MANILA – A Philippine military transport crashed as it was attempting to land in the south of the country on Sunday, killing at least 42 military personnel and three civilians on the ground, the Defense Ministry announced.
The Philippine Air Force C-130 aircraft was ferrying soldiers when it crashed during the landing at around 11:30 a.m. local time, on the island of Jolo.
Another 49 servicemen were injured, along with four other civilians on the ground.
“We remain to be hopeful that we could find more survivors,” said Joint Task Force Sulu commander William Gonzales, as another five soldiers remain unaccounted for. “These individuals were supposed to report to their battalions today. They were supposed to join us in our fight against terrorism.”
Jolo, located in the southwestern island province of Sulu, is home to numerous military facilities. The armed forces have been locked in a decades-long effort to stamp out an insurgency in the predominantly Muslim region.
Initial reports listed 96 people on the plane, including three pilots, five crew members, flying in from Cagayan de Oro City, over 450 miles south of Manila.
“It’s very unfortunate,” military chief Gen. Cirilito Sobejana told reporters. “The plane missed the runway and it was trying to regain power but failed and crashed.”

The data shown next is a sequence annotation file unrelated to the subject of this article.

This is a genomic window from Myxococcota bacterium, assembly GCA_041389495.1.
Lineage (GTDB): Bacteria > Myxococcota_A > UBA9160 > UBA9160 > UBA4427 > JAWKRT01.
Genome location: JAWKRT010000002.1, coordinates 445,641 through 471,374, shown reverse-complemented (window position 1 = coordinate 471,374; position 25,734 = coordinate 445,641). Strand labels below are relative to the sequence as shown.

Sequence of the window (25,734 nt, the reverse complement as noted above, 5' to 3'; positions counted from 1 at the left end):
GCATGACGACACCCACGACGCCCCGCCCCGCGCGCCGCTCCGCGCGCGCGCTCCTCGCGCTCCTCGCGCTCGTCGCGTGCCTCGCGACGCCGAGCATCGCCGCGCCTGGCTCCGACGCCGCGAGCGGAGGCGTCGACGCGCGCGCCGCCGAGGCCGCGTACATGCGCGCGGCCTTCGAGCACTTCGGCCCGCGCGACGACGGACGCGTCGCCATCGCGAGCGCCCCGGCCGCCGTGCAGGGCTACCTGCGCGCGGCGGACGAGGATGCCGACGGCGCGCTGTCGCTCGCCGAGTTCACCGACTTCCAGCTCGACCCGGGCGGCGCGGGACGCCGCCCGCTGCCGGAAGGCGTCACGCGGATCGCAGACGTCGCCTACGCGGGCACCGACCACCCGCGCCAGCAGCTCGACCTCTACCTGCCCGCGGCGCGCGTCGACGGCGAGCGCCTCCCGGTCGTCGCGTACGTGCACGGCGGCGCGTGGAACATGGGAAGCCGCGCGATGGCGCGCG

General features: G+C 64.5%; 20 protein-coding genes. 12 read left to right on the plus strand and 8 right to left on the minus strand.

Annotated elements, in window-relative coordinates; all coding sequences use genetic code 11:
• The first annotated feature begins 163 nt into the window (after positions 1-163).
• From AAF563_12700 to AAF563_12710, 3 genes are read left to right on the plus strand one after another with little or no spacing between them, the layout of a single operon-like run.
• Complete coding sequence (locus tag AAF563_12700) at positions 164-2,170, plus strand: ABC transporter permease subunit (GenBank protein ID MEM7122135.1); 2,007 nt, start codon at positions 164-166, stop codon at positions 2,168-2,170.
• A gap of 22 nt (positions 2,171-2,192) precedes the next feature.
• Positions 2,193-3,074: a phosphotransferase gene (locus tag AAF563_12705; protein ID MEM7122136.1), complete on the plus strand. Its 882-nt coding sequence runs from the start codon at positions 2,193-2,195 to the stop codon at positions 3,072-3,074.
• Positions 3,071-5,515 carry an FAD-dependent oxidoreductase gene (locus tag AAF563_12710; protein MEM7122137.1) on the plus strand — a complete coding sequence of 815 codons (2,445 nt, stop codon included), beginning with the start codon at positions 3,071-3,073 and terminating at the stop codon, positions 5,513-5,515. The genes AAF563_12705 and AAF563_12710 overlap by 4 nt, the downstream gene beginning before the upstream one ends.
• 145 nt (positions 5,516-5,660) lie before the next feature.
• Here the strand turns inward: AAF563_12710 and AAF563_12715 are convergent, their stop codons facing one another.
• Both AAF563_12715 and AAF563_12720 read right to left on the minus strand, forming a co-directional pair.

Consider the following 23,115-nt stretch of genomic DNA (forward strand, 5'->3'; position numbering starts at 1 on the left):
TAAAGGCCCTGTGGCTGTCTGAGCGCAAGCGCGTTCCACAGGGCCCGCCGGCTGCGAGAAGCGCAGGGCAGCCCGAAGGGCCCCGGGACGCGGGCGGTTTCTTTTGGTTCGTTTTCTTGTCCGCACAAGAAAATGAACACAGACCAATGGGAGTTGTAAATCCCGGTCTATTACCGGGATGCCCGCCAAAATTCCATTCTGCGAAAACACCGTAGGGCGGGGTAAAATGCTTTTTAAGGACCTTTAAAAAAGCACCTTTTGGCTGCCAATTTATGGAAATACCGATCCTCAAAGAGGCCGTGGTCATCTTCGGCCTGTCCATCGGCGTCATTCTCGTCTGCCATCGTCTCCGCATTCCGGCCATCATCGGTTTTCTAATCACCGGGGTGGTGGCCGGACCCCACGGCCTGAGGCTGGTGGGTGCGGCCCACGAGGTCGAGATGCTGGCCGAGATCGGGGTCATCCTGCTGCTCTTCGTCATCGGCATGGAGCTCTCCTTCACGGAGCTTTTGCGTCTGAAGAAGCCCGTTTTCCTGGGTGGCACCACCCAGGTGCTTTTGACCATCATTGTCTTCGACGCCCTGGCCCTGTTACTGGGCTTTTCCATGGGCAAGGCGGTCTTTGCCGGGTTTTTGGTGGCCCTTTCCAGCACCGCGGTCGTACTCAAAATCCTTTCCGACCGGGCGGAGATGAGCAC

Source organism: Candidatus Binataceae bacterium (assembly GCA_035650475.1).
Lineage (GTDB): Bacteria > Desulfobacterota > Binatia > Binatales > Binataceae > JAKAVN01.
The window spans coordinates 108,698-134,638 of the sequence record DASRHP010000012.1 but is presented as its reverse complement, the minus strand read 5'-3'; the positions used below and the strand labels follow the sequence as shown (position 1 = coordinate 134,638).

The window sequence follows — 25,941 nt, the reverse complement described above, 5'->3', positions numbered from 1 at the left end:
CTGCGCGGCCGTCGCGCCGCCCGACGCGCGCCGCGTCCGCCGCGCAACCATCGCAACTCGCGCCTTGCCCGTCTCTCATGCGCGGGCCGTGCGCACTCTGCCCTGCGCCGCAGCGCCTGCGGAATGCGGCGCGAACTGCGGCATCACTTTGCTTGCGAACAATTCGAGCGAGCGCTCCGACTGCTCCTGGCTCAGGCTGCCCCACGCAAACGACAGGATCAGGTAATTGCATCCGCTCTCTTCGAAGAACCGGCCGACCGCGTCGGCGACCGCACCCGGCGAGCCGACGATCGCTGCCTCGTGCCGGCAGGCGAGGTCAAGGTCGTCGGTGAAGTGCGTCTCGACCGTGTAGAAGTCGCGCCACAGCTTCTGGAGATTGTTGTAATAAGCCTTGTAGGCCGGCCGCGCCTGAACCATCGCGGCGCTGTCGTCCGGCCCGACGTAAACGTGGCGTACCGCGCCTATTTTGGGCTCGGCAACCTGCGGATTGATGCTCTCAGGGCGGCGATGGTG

President Rodrigo Duterte’s office said it was “deeply saddened” by the event and is “praying for the safe recovery of the passengers.”
U.S. national security adviser Jake Sullivan offered condolences in a statement Sunday, saying, “We stand shoulder to shoulder with our Philippine allies at this difficult time and are ready to provide all appropriate support to the Philippines’ response effort.”
Photos from the official state news agency show the tail of the plane, with the number 5125, surrounded in flames and the crash site, and a black plume of smoke visible from a nearby residential area.
Eyewitnesses saw soldiers jump out of the plane before it hit the ground, “sparing them from the explosion,” according to a military dispatch from the region. Thirty-two injured have been evacuated to the larger port city of Zamboanga, on the mainland, for treatment.
Quoting an unidentified air force official, the Associated Press reported the runway in Jolo is shorter than others in the country, making it a difficult landing. The plane is also reportedly one of two former U.S. Air Force aircraft given to the Philippines as military assistance, according to AP.
Just last month, an air force helicopter crash killed six people – three pilots and three crew members. Four people died in yet another crash in September last year.
Defense Secretary Delfin Lorenzana appealed to the public to avoid prematurely attributing the crash to defective equipment. “With the investigations of the past mishaps still ongoing, such speculations are as of yet baseless and disrespectful to the affected men and women of the Philippine Air Force, and their families,” he said, adding he had ordered a full investigation.
The U.S. Embassy in the Philippines tweeted that it was assisting with medical support.